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  24.  13
    Freedom and Contingency in the Sentences Commentary of Francis of Meyronnes.Bert Roest - 2009 - Franciscan Studies 67:323-346.
    In lieu of an abstract, here is a brief excerpt of the content:This review essay has been inspired by Francesco Fiorentino's 2006 study Libertà e contingenza nel pensiero tardomedievale, which provides a detailed analysis and an edition of the 38th distinction of Francis of Meyronnes' 'Conflatus' . As with some of his earlier articles and book-length studies on Gregory of Rimini and other early fourteenth-century figures, Fiorentino grapples in this book with some central theological issues in the decades (...)
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  25.  11
    Ni chose, ni non-chose: The Sentences-Commentary of Himbertus de Garda, OFM.William O. Duba & Christopher D. Schabel - 2011 - Bulletin de Philosophie Medievale 53:149 - 232.
    Himbert of Garda was a little-known Franciscan theologian who studied at Paris around 1320 and probably served as Francis of Meyronnes’ secretary. His commentary on the Sentences provides precious insights on the development of Franciscan thought at Paris, connecting Francis of Meyronnes’ refined presentations of doctrine with raw academic debates between bachelors and masters in the Faculty of Theology. An appendix presents Himbert’s discussion of intrinsic degrees in Book I d.36, and both redactions of his treatment of the (...)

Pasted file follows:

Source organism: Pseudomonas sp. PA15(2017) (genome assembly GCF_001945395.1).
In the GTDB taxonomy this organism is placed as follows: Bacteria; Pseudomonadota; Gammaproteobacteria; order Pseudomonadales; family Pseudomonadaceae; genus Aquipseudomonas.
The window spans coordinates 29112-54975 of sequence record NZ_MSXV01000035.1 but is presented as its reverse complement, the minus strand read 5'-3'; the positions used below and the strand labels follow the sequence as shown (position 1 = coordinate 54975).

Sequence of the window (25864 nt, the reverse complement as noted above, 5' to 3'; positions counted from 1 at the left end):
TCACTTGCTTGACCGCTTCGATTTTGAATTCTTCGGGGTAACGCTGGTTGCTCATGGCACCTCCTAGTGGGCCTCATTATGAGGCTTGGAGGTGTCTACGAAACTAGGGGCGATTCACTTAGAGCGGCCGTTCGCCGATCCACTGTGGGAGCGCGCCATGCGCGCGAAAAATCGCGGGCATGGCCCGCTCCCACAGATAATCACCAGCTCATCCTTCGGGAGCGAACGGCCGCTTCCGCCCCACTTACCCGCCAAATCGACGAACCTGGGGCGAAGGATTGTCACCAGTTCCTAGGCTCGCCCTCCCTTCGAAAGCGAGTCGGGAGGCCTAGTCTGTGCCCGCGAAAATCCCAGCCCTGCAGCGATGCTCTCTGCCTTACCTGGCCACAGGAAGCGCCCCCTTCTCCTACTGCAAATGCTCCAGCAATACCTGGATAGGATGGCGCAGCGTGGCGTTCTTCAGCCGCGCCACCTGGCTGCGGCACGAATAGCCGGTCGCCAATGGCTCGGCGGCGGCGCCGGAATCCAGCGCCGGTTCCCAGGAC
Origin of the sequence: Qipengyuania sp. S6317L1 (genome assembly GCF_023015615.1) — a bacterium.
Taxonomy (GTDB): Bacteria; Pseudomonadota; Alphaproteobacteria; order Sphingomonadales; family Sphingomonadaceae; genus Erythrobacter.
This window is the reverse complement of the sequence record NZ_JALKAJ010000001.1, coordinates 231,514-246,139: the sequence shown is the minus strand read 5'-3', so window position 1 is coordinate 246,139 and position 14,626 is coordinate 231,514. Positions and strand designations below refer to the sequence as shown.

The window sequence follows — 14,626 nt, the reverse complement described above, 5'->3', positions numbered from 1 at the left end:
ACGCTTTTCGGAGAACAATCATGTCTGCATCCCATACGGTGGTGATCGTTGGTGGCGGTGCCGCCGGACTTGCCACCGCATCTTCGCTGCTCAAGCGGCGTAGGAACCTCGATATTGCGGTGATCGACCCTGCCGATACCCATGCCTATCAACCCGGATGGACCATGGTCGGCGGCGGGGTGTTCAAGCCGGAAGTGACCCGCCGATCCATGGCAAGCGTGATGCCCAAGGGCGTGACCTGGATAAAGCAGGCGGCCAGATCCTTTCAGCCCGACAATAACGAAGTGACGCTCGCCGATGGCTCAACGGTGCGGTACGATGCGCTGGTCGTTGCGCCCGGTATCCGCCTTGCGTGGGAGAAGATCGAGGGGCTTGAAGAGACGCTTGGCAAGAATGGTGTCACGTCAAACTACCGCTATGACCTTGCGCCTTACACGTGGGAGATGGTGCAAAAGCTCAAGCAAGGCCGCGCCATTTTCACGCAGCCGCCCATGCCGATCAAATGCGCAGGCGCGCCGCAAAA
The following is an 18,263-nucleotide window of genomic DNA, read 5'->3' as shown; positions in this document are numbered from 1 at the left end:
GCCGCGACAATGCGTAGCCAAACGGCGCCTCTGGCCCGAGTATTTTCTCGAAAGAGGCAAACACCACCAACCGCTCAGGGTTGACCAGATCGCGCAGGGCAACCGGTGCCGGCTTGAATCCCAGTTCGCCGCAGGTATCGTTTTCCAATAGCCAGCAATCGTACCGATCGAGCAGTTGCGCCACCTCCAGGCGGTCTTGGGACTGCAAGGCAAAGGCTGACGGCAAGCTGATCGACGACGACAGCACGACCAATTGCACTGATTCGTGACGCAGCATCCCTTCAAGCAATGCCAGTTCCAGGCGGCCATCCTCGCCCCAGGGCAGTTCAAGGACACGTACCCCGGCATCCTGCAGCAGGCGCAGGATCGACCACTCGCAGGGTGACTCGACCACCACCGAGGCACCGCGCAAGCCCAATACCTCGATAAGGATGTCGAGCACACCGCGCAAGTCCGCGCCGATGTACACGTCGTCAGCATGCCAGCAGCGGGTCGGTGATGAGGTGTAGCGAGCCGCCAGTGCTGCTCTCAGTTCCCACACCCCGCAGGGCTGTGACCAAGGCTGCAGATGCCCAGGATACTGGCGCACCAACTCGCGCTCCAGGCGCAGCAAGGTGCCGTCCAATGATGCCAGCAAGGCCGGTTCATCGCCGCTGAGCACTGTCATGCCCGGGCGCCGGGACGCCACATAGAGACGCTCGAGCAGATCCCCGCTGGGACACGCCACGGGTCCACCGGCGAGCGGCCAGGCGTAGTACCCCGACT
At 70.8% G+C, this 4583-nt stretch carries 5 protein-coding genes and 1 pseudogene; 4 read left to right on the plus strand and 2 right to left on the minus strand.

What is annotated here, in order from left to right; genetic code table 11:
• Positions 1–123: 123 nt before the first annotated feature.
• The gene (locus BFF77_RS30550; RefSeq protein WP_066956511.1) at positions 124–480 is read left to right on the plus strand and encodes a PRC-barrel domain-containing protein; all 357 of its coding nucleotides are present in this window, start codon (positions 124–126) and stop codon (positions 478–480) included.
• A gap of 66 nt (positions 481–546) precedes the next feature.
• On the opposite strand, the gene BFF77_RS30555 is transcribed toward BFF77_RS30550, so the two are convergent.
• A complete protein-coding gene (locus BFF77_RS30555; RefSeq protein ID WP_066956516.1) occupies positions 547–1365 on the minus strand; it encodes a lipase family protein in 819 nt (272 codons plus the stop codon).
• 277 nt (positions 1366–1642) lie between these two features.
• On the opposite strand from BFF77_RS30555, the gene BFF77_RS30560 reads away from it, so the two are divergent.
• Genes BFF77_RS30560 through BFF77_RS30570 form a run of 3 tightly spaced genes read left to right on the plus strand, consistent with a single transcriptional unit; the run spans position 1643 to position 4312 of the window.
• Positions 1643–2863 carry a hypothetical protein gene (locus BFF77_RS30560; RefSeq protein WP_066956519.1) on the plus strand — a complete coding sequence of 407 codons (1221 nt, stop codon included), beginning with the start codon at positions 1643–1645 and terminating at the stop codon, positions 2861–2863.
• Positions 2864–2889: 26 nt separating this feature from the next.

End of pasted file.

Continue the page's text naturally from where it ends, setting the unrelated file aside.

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  26. Writing the Book of the World.Theodore Sider - 2011 - Oxford University Press.
    In order to perfectly describe the world, it is not enough to speak truly. One must also use the right concepts - including the right logical concepts. One must use concepts that "carve at the joints", that give the world's "structure". There is an objectively correct way to "write the book of the world". Much of metaphysics, as traditionally conceived, is about the fundamental nature of reality; in the present terms, this is about the world's structure. Metametaphysics - inquiry (...)